“Cruz, good to see you.” Jake smacked him on the shoulder. “Ms. Jenks, thanks for your patience. Cruz, Miranda Jenks—the accountant I told you would be auditing the books if we plan on settling this estate.”
Cruz had a vague memory of the conversation. One of about five hundred he’d had about the estate since the funeral. “I apologize, Ms. Jenks,” he said. “The phones have been on fire since T.D. died and I lost my patience with them days ago.” He flashed her a grin in apology.
He held out his hand, and when she took it, his nerves sizzled. Every pulse point in his body awakened. He nearly tugged her closer so her entire body could touch his. She closed her eyes and quickly removed her hand, one that had trembled slightly in his and had such soft skin that he wanted to hold it again. She opened her briefcase to search through her paperwork.
“Excuse me, it seems my phone’s busy today,” Jake said. He took out his cell and walked into the hall.
“Ms. Jenks, thanks for coming all the way from…?” Cruz began.
“How was the trip?”
“The trip was fine. Shall we get to work? I’m certain none of us has any time to waste.”
All business. Cruz sighed. From experience, he found accountants shallow and driven by money. But he needed one to handle the books. Cruz had lived most of his adult life traveling from one assignment to another, documenting the beauty and tragedy of the world, photographing and writing other people’s stories. He had not been running a large company or settling estates, meaning he needed help to get things reconciled. Only then could he begin making lasting improvements and changes to Brockman Farms, fulfilling his dream of making this place something to be proud of.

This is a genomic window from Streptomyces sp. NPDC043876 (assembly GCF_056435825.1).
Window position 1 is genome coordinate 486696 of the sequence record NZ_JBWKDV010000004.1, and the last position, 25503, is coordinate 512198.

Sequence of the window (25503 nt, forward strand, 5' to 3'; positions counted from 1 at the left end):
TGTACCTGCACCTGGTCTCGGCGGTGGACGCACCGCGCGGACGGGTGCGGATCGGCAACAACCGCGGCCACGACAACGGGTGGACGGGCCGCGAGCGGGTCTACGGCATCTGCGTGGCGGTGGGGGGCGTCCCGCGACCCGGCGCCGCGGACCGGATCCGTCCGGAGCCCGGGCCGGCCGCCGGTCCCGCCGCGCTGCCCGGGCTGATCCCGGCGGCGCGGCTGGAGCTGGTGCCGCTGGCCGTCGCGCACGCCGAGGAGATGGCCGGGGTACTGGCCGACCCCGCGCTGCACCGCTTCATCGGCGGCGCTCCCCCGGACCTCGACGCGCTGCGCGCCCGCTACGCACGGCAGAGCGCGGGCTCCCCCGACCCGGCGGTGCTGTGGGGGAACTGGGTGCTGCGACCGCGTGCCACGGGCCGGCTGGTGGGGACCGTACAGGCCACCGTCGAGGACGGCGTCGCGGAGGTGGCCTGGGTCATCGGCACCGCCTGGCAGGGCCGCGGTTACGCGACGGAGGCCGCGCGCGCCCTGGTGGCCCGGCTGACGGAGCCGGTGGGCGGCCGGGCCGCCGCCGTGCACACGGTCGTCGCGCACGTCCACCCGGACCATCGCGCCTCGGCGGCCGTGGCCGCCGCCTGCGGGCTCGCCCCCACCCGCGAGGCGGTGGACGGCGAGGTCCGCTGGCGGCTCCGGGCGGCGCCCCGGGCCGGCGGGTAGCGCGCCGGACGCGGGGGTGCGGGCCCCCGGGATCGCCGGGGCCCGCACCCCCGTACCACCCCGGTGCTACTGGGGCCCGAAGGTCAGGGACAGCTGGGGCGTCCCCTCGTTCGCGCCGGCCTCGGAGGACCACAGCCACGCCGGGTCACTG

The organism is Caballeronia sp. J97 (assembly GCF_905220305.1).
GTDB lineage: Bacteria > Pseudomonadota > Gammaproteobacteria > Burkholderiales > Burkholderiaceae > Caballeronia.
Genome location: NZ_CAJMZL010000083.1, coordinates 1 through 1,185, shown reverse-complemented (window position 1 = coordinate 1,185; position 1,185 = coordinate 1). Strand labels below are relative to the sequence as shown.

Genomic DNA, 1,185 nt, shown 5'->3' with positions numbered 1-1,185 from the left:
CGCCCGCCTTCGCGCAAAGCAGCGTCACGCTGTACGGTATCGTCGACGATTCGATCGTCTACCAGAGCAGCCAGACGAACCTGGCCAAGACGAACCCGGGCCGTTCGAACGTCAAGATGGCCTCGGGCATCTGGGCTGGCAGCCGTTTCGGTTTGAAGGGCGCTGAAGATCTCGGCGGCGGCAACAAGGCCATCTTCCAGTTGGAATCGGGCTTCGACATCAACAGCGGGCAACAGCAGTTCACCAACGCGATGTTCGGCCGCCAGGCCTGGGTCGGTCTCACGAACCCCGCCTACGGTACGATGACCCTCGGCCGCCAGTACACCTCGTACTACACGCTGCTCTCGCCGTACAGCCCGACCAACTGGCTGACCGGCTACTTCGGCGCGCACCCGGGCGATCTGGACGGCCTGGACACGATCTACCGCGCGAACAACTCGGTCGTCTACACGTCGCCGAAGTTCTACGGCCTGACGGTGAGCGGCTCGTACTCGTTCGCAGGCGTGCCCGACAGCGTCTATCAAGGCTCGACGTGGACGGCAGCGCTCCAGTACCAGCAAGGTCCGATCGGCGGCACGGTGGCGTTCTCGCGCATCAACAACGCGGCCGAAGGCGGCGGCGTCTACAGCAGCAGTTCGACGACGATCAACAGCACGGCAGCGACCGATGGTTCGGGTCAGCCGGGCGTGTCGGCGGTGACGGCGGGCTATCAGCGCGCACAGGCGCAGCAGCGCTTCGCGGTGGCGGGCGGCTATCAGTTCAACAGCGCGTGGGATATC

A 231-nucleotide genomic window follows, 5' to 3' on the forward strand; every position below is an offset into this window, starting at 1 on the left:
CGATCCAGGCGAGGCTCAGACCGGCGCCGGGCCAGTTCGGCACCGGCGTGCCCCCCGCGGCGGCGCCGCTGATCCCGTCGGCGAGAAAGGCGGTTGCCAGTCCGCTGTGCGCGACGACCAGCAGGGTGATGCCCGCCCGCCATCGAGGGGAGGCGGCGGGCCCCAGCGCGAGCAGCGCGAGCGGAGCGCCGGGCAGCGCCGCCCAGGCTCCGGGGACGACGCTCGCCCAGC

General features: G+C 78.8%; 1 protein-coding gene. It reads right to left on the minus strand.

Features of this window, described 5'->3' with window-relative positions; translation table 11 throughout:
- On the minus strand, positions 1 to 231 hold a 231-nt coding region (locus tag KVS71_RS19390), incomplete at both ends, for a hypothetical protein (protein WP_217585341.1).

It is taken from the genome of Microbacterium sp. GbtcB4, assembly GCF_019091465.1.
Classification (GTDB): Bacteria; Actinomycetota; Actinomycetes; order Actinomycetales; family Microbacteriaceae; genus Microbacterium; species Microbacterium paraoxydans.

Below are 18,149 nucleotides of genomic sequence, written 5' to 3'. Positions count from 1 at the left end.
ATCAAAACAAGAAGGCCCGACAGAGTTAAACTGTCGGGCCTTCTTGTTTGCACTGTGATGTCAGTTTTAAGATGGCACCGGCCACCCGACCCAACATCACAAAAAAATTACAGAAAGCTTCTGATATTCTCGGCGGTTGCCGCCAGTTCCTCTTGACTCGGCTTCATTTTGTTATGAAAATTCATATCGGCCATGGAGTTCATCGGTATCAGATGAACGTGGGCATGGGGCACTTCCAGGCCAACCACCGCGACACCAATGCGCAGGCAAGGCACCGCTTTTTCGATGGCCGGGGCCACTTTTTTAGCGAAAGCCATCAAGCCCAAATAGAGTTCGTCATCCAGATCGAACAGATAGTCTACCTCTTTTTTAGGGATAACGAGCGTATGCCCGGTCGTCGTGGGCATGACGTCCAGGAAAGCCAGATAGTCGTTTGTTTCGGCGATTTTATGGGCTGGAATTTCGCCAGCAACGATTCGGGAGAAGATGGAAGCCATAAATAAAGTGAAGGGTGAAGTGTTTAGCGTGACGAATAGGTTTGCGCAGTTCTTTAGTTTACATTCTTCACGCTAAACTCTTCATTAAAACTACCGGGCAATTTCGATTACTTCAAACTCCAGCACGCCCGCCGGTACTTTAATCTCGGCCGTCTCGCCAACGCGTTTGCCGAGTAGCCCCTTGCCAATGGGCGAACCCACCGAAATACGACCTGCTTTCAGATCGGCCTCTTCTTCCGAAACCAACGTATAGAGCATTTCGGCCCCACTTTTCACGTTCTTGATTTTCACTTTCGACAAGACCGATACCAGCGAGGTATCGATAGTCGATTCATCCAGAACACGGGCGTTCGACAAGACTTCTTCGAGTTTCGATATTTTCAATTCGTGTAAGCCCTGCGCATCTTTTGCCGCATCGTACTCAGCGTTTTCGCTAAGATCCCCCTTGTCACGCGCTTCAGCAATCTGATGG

“I’ll need all the records your father kept. Bills paid, bills due, revenue, assets, expenses, wages, tax forms from the past few years, receipts, investments.” She drew him out of his thoughts with her long list of demands.
Cruz looked around at the piles of paperwork covering the desk. “Most of it is here somewhere, but it’s a mess at the moment, a mess I’ve been trying to sort through. Jake and I have some things to take care of. I know you’ve come a long way. How about if we begin in the morning? That will give me some time to get things more organized for you.”
Damn! The force of that word breathed at him like a dragon’s fire. He could almost see the inner turmoil as she fought the need to roll her eyes at his incompetence. “But time isn’t something you have a lot of, Mr. Brockman. I’m sure you’re aware of that.”
“I realize the importance of this, Ms. Jenks, but it’s not exactly life or death now, is it?” He grinned at her again, trying to prod some emotion out of her. At the least he wished she’d relax. At the most he wanted to see her smile again. He liked the way it softened her face, gave her a bit of mystery, as though she was holding a special secret or two. He’d even take the fierce side of her—it showed her strength.
“That depends on how you feel about the IRS shutting you down for good.”
“What the hell’s that supposed to mean?” he demanded.
Puget Sound based writer, Sara Ohlin is a mom, wannabe photographer, obsessive reader, ridiculous foodie, and the author of the contemporary romance novels, Handling the Rancher, Salvaging Love, Seducing the Dragonfly, Igniting Love and Flirting with Forever.
Sara loves creating imaginary worlds with tight-knit communities in her romance novels. She credits her mother, Mary, Nora Roberts and Rosamunde Pilcher for her love of romance.
If she’s not reading or writing, you will most likely find her in the kitchen creating scrumptious meals with her kids and husband, or perhaps cooking up her next love story.
She once met a person who both “didn’t read books” and wasn’t “that into food” and it nearly broke her heart.
You can follow Sara on Twitter, Instagram and Pinterest. Check out her website, Goodreads, Bookbub and Facebook.